In a state of uncomfortable suspense.
Tenterhooks aren't connected with tents, nor are they the hooks used by butchers, as the common misspelling 'tenderhooks' might suggest. A tenter is a wooden frame, often in the form of a line of fencing, used to hang woollen or linen cloth to prevent it from shrinking as it dries. The tenterhooks are, not surprisingly, the hooks on the tenter used to hold the cloth in place.
Tenters are no longer everyday objects but a hundred years ago, in wool weaving areas like the North of England, they were a common sight on the land around the many woollen mills, called 'tenter-fields'. It is easy to see how the figurative expression 'on tenterhooks', with its meaning of painful tension, derived from the 'tenting' or stretching of fabric. The expression was originally 'on the tenters'. The English West Country playwright John Ford was the first to record that expression in the play Broken Heart, 1633:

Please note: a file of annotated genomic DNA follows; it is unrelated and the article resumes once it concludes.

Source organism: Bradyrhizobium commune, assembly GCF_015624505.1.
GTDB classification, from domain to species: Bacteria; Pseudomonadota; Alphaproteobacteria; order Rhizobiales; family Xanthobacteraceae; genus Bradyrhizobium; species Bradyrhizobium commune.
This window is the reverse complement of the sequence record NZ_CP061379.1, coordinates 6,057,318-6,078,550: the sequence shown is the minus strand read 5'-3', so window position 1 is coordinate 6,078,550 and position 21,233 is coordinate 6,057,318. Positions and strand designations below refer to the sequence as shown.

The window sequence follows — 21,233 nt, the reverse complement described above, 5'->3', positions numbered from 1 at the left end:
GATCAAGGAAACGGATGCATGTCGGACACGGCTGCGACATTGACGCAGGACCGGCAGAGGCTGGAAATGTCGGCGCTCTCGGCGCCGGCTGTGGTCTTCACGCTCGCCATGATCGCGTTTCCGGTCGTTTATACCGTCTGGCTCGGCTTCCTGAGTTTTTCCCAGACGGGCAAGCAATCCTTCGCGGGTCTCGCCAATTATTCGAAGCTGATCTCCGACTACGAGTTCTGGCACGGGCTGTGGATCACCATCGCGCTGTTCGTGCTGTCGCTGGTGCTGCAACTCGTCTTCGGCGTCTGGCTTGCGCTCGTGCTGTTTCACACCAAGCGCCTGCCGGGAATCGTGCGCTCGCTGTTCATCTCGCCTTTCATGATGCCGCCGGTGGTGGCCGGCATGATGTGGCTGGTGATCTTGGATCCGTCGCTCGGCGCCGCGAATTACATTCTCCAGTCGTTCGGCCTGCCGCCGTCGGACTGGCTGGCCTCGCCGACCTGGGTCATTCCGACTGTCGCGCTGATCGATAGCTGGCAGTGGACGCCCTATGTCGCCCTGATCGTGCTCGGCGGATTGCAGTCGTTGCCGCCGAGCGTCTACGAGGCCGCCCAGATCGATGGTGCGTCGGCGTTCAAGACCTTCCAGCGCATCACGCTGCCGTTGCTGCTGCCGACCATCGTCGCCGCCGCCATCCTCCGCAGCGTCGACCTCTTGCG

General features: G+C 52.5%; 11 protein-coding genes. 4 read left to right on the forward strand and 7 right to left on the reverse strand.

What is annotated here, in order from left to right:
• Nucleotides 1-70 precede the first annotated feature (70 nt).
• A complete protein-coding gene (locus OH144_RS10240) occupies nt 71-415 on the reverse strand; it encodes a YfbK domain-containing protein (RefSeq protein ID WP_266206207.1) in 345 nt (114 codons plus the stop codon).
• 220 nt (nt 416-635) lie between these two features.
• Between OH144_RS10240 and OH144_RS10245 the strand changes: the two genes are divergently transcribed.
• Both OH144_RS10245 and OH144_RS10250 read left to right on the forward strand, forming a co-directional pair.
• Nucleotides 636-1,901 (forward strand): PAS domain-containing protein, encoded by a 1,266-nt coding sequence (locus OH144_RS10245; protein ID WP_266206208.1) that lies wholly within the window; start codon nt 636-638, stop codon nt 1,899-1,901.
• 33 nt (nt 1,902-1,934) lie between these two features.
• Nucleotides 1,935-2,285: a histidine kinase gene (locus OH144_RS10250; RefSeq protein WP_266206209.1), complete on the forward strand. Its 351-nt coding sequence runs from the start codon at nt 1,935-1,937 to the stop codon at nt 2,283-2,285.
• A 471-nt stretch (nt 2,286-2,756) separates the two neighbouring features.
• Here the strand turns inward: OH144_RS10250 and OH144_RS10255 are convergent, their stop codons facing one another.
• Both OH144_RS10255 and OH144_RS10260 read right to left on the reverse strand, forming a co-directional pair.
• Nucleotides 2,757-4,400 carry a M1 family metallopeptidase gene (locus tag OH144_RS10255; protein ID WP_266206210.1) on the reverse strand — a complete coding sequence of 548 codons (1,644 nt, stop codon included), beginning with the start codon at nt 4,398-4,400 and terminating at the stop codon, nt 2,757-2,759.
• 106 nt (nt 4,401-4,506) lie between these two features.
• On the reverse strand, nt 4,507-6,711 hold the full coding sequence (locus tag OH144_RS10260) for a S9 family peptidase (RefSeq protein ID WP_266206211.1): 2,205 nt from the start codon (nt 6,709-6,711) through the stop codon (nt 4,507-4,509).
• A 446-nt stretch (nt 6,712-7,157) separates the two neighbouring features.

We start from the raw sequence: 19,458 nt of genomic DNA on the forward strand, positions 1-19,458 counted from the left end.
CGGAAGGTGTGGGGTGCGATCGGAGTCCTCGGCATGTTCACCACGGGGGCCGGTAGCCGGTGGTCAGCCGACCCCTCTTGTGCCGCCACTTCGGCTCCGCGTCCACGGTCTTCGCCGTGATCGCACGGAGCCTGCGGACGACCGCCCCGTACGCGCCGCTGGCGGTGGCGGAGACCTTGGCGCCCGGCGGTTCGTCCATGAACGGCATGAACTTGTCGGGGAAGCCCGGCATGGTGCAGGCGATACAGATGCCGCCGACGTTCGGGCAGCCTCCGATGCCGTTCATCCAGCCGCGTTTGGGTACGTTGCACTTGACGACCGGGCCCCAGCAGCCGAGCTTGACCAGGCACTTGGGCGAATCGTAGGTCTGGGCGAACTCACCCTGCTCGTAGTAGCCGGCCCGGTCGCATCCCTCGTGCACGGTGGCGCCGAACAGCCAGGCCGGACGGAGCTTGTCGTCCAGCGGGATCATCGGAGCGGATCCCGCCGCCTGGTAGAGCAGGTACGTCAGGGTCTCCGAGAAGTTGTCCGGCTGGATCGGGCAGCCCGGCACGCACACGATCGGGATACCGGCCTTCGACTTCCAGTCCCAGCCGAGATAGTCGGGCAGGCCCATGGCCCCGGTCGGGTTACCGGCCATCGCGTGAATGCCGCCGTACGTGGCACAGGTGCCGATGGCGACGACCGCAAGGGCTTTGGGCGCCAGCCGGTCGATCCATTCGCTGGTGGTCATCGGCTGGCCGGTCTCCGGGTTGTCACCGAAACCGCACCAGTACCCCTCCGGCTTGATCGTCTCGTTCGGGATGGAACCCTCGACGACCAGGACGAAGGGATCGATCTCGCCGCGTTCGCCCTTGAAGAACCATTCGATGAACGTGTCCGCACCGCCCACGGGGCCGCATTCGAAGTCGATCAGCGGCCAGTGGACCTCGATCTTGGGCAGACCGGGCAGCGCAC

Passion, O, be contained. My very heart strings Are on the Tenters.
Towards the end of the century the more accurate 'on the tenterhooks' began to replace the earlier phrase. This first example that I have found of it in print is in the 1690 edition of a periodical that was published annually between 1688 and 1693, The General History of Europe:
The mischief is, they will not meet again these two years, so that all business must hang upon the tenterhooks till then.